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And of course, one of these would make a perfect baby Jesus.

Oh, dear.

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I got rings, as they seemed like something the Magi would bring the Christ King.

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And the cross? I threw it in for good measure. Seemed appropriate.

Oh, and there’s the bean.

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To make the cake, throw the butter into the bowl of a mixer.

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Whip it with the whisk attachment for about 30-45 seconds, or until it’s nice and fluffy and soft.

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Add the sugar in about four batches, letting it incorporate with the butter after each addition.

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My butter was a little cold. Sorry.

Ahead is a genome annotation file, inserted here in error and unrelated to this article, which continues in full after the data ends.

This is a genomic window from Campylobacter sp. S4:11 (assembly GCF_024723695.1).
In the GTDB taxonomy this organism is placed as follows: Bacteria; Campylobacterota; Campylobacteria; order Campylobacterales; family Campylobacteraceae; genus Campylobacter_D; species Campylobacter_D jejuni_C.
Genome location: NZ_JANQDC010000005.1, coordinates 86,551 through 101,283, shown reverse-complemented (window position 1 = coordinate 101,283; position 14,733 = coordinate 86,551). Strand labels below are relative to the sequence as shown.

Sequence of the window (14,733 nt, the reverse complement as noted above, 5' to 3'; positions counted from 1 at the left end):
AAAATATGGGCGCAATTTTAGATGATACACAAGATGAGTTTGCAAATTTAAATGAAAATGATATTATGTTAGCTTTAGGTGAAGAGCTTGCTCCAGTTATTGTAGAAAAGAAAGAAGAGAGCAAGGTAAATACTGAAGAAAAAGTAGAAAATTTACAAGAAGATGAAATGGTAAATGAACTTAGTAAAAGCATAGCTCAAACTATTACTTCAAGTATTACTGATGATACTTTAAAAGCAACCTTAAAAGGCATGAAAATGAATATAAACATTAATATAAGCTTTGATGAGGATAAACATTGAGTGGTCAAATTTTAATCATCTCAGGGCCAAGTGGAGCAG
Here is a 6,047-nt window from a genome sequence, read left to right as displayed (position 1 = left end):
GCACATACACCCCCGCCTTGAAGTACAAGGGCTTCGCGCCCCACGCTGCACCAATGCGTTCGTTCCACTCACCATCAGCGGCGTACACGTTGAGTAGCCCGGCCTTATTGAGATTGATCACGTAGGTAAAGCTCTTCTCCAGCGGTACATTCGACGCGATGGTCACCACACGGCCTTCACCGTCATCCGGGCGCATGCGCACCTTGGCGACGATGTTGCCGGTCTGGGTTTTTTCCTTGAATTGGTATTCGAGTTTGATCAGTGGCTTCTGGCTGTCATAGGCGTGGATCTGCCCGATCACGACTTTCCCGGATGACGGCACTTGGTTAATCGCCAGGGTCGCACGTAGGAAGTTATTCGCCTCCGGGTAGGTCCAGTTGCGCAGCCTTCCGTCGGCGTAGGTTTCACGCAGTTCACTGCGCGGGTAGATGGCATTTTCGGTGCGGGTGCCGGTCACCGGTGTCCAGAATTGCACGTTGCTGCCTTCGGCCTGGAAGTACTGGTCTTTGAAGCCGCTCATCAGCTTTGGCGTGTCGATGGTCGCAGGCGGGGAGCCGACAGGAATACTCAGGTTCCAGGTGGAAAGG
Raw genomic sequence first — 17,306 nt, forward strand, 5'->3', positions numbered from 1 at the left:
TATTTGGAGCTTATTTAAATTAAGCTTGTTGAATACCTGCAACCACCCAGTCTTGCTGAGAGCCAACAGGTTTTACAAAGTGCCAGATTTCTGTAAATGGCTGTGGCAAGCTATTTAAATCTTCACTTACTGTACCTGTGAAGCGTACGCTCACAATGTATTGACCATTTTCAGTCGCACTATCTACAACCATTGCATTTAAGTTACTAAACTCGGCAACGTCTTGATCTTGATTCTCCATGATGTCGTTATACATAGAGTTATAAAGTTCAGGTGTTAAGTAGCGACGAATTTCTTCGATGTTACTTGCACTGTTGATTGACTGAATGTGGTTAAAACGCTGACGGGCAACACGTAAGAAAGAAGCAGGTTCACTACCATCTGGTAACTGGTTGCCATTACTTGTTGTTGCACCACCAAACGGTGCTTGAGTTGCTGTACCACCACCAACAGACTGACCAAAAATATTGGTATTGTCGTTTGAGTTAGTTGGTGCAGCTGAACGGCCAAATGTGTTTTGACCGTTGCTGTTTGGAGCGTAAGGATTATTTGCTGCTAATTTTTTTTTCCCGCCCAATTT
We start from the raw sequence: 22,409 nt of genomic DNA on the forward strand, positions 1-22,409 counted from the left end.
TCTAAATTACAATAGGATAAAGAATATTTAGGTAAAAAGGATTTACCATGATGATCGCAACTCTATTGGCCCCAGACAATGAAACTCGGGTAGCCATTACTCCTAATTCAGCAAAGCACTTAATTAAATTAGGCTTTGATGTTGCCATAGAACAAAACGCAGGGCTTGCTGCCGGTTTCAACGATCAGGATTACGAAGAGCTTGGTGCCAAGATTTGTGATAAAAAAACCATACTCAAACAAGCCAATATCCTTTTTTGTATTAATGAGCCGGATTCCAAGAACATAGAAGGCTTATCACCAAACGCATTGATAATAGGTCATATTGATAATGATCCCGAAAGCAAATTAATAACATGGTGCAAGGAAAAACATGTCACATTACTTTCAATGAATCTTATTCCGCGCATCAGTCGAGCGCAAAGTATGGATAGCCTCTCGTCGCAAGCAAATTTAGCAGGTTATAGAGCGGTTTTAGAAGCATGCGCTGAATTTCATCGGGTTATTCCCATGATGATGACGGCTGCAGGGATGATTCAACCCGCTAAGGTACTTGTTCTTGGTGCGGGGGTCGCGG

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Scrape the bowl a couple of times to make sure the butter and sugar are totally fluffy.

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Then add the eggs one at a time, mixing it until it’s all combined.

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Add vanilla and mix it again.

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In a separate bowl, throw the cake flour…

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Baking powder…